WHAT IS 80 FLATBUSH?
It Is A Chrysler Building in Brownstone Brooklyn
80 Flatbush is a proposed mixed use residential and commercial development on a block that is in the residential Brooklyn neighborhood of Boerum Hill and across the street from Fort Greene.
The project seeks to change New York City zoning laws to allow the building of 112 total stories across two towers – one 74 stories (986 feet) tall and one 38 stories (560 feet) tall directly across the street from 4 story residential homes. The two enormous towers will also completely block the site lines of the Historic, Landmarked Williamsburg Savings Bank Building with its iconic clock. The Landmark will no longer be visible from the West and most points on Atlantic Ave.
This will bring thousands of new residents in 922 new residential units to the neighborhood.
View or download this presentation for more detailed information on 80 Flatbush in addition to what you’ll find on this site.
80 Flatbush Is: Growing Brooklyn The Wrong Way
Where is 80 Flatbush?
It’s not in Downtown Brooklyn. It is in residential Brownstone Brooklyn in Boerum Hill and across the street from Fort Greene.
The site is bordered by:
- North: Schemerhorn Street
- South: State Street
- East: 3rd Avenue
- West: Flatbush Avenue
Downtown Brooklyn begins across Schemerhorn Street, to the North of where the lot for 80 Flatbush is. On the Fort Greene side, Downtown Brooklyn begins at Flatbush & Myrtle Avenue.
How Big is 80 Flatbush?
- The proposed project calls for two towers:
- Tower 1: 560 feet / 38 stories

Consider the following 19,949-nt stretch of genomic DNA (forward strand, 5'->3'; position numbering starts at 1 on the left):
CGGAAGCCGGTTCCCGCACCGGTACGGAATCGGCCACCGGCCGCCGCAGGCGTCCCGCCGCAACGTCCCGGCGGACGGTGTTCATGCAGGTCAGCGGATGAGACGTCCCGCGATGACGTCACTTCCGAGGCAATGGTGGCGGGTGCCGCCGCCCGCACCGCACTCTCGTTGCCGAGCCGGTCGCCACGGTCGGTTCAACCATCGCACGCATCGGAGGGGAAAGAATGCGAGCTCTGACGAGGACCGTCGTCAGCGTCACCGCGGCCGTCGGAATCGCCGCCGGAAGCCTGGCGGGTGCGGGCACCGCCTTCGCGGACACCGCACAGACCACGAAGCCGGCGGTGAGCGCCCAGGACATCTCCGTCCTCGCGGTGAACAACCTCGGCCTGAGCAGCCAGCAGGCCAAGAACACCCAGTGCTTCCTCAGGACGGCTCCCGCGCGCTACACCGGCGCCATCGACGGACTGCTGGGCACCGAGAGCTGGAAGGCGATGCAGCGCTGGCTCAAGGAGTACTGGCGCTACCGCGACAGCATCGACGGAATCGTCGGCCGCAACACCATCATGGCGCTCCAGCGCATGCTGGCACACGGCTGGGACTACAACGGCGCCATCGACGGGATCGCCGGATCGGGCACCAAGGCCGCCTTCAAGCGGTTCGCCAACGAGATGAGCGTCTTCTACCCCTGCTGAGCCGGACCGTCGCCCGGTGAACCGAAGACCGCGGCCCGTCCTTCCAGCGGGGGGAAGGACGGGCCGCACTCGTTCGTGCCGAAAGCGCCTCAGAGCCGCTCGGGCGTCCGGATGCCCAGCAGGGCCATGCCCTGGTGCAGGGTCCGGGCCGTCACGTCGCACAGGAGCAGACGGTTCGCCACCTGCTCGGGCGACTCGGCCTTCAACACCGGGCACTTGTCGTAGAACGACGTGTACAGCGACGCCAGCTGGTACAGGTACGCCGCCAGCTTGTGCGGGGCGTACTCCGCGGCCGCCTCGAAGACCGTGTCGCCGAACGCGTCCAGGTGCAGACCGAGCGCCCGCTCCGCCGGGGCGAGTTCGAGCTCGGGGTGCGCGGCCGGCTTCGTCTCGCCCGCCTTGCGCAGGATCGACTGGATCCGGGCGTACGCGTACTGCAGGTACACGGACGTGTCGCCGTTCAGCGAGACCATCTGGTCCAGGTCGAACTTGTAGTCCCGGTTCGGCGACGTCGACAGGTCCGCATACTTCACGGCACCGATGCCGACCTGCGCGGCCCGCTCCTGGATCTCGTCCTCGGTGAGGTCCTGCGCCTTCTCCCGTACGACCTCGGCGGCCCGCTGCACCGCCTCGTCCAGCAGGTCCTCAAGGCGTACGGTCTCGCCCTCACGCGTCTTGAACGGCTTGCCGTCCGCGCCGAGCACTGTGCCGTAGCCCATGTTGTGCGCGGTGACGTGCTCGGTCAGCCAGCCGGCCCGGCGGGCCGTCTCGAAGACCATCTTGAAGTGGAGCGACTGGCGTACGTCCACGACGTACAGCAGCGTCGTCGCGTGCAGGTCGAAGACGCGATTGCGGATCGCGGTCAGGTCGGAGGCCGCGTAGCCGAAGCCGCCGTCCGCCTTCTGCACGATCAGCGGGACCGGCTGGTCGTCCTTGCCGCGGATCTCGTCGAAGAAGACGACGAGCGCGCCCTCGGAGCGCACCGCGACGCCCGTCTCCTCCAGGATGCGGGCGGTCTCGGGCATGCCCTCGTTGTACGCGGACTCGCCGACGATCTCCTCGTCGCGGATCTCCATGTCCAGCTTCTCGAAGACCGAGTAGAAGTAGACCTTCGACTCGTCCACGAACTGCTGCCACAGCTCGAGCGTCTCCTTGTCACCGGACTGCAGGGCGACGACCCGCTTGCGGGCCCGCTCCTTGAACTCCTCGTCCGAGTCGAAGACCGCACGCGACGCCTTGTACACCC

- Tower 2: 920 feet / 74 stories
- Total square footage: 1.2 Million Total Square Feet
- Tower 1 would be taller than The Williamsburg Savings Bank clock tower.
- Tower 2 would be as tall as the Chrysler Building without the spire.
- It would be the tallest building in Brooklyn
- It would be the 14th Tallest building in NYC
Check out this 3-D Model to get a true sense of the scale of the proposed development
WHO ARE WE?
Block 80 Flatbush Towers is a coalition of concerned citizens and community organizations who are committed to responsible development in Brooklyn and across the five boroughs. We strongly oppose the 80 Flatbush project as proposed. It embodies everything that is wrong with the current real estate development ecosystem, the local political system, and the abuses of land use laws.
We are fighting the unchecked ability of developers to change existing zoning laws to meet their needs with complete disregard for local communities. In the case of 80 Flatbush the developer and the Education Construction Fund want to impose high rise towers that are completely out of context with neighboring brownstones and will change the face of the surrounding neighborhoods.
Our coalition is operating in close cooperation with the Boerum Hill Association and other neighborhood and community-based organizations. We are also aligned with the platform of the Alliance for a Human-Scale New York City.
WHO ARE THEY?
The Developer: Alloy LLC (www.alloyllc.com)
Alloy is a small 12-person architectural firm that has never built any project taller than 12 stories. They started buying the land around 80 Flatbush in 2016 and the public process seeking a developer for the school began in 2017.
Katherine McConvey, Chairman & Founder.
Katherine is also Chairman and CEO of KMM Telecom, the company she founded. Katherine is the seed money behind Alloy, LLC.
Jared Della Valle, CEO & Founder.
AJ Pires, President.
AJ is also the parent of students attending the elite Brooklyn private school Packer Collegiate Institute. Packer’s annual tuition is $44,700 per student. AJ does not appear to support the New York City public school system that he is asking to support 80 Flatbush.
In the words of Alloy’s CEO, Jared Delle Valle on June 14, 2016 they are not qualified for a project of this scale:
Della Valle says the firm has also learned that, for manageability, its sweet spot is midsize projects in the 100,000–200,000-sf range. “That’s the difference between being a developer and being an architect,” he says. “As a developer, you’re taking on risk, and that can be a distraction from the design. You don’t want to be doing too many things at one time.”